Sindh goes into partial but strict lockdown to stem Covid spread
Commuters make their way along a road next to closed shops at a partially deserted market area during a lockdown imposed to curb the spread of Covid-19 coronavirus cases in Karachi.–AFP
A strict but partial lockdown came into force in Sindh on Saturday with authorities imposing restrictions on intra-city transport, halting rickshaws and taxis, shutting down markets, shops and most government offices, reported 24NewsHD TV channel.
The police have erected pickets at almost every other road in Karachi and public transport was not allowed to pass any of the pickets which caused huge traffic jams on Shahra-e-Faisal.
Karachi-bound passenger buses and vans were stopped 50 kms away from the city at Kathore.
Dozens of buses and hundreds of passengers are stuck at Kathore. Some of the passengers were walking towards Karachi with the goods on their heads.
Pillion riding on motorcycles has been banned and only two persons can travel in a car.
As the lockdown went into effect, government offices will remain closed from next week. Those who do not get vaccinated will not get their salary after August 31. Vaccination cards of anyone roaming the streets will be checked.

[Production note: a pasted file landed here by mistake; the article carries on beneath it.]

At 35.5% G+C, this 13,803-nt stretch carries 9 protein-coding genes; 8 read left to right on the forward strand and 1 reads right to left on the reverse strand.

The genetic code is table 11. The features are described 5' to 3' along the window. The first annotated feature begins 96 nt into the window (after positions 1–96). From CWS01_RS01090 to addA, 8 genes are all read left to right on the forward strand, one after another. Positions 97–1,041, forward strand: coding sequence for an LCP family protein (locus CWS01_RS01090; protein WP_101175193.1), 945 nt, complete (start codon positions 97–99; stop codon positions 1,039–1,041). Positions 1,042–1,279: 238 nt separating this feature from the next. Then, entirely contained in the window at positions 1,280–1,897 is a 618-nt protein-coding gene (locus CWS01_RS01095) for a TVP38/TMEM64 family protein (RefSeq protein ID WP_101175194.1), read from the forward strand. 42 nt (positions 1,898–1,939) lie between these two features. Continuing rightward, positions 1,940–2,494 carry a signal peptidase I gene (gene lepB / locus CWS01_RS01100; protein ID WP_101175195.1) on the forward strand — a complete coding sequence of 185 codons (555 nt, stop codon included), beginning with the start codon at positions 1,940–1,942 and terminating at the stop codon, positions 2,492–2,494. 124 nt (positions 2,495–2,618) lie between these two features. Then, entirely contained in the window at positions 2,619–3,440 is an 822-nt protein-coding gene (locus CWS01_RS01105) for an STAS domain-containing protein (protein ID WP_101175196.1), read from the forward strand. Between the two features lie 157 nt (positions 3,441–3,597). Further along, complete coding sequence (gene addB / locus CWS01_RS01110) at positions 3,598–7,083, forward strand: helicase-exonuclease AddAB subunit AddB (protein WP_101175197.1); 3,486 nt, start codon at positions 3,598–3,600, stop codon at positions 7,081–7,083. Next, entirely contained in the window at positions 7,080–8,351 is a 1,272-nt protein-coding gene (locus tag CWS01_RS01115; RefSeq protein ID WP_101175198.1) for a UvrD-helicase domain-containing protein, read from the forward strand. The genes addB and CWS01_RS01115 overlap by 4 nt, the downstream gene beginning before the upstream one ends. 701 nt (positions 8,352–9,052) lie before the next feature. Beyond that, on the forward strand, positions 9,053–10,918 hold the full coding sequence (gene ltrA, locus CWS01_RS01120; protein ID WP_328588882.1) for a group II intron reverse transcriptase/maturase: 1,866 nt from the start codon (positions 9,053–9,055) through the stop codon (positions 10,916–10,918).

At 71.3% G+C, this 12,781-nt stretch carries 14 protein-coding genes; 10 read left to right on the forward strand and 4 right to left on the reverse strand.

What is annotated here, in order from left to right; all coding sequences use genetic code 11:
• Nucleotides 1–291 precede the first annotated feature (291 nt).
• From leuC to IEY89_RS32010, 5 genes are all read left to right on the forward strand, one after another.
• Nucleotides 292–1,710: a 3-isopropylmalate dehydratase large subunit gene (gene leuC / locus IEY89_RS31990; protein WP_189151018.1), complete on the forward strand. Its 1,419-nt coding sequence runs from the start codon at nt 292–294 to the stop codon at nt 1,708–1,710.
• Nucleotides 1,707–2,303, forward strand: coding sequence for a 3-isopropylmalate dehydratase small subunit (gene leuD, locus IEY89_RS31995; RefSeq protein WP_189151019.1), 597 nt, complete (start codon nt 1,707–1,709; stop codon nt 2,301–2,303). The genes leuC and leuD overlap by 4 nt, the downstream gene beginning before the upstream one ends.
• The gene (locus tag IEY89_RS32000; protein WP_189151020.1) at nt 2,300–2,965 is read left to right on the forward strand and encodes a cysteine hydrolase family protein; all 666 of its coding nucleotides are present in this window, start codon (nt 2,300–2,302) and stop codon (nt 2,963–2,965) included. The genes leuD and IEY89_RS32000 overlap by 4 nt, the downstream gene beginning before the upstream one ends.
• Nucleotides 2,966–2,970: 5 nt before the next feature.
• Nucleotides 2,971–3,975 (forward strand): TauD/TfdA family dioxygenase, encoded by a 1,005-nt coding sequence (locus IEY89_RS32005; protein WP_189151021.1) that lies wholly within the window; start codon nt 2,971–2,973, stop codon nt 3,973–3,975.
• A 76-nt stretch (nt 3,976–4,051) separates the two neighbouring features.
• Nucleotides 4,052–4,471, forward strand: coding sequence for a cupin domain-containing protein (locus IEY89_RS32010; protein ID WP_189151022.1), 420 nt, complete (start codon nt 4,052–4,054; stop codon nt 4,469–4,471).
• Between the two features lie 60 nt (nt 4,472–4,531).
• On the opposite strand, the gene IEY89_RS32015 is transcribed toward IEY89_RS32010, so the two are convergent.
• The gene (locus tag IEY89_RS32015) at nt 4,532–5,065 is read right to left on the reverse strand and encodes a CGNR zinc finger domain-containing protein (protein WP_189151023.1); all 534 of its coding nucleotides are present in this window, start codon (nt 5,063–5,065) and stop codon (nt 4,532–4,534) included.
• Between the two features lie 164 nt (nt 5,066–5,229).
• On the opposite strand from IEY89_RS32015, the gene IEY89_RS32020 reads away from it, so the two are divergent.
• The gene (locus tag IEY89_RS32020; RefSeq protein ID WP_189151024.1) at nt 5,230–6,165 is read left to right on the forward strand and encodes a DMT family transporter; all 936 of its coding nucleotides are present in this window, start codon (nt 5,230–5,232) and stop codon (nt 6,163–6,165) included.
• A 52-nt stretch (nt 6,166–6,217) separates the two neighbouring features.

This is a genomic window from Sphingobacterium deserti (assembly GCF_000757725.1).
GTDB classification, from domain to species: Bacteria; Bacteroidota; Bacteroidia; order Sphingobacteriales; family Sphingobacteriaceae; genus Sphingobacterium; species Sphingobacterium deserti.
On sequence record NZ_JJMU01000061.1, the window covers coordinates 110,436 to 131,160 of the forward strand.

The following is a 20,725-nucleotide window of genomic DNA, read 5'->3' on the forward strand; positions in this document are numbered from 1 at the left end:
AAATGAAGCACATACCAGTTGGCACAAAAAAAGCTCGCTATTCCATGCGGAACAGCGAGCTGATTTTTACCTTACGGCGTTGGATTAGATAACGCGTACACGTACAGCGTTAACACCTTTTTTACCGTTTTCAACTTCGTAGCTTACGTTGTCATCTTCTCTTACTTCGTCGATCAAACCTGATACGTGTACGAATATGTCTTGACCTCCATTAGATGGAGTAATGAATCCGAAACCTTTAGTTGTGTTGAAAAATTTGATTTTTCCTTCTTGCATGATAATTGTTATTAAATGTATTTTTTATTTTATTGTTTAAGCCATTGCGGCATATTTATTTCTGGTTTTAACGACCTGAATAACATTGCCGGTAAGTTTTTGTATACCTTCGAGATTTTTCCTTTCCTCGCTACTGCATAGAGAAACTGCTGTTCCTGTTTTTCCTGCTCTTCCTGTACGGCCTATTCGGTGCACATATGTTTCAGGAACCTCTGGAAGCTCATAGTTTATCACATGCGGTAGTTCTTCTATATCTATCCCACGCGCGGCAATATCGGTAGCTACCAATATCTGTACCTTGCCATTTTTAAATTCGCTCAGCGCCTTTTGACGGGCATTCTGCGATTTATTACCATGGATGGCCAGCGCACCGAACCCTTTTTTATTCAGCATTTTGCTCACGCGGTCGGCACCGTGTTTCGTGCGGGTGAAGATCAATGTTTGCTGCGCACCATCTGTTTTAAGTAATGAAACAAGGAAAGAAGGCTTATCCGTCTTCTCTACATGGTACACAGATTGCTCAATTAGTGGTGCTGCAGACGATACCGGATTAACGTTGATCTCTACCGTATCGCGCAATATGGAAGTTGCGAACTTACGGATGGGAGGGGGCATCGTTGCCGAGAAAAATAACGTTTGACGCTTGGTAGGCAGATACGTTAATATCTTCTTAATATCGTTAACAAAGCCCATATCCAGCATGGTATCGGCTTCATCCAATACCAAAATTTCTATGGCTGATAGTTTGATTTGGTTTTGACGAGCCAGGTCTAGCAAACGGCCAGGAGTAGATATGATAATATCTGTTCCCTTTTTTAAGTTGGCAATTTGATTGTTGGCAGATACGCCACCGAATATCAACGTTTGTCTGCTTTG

The export industry, banks, stock exchange and port, however, remained open, but all markets in the province have been shut down with the exception to pharmacies, petrol pumps, groceries, restaurants with deliveries, bakeries and milk shops.
The Sindh government had strictly advised its citizens to stay at home and if they come out on the roads, they must carry their vaccination cards with them. The city administration will check their vaccination cards.
Chief Minister Murad Ali Shah had given Aug 31 deadline to all government employees asking them to get themselves vaccinated by that time. After Aug 31, the unvaccinated government employees will not be able to get their salaries.
It was also decided to keep the Out Patient Departments (OPDs) of all big hospitals closed.
Media workers will be allowed to work wearing facemasks.
The Sindh health department had proposed a two-week lockdown to the task force, while medical experts had proposed a two-week ban on inter-city transport. A proposal was also made to close all educational institutions and educational activities for two weeks.
The National Command and Operation Centre had opposed the idea of a complete lockdown in Karachi and the head of the NCOC, Asad Umar, had said that closing the entire city for weeks is not a cure.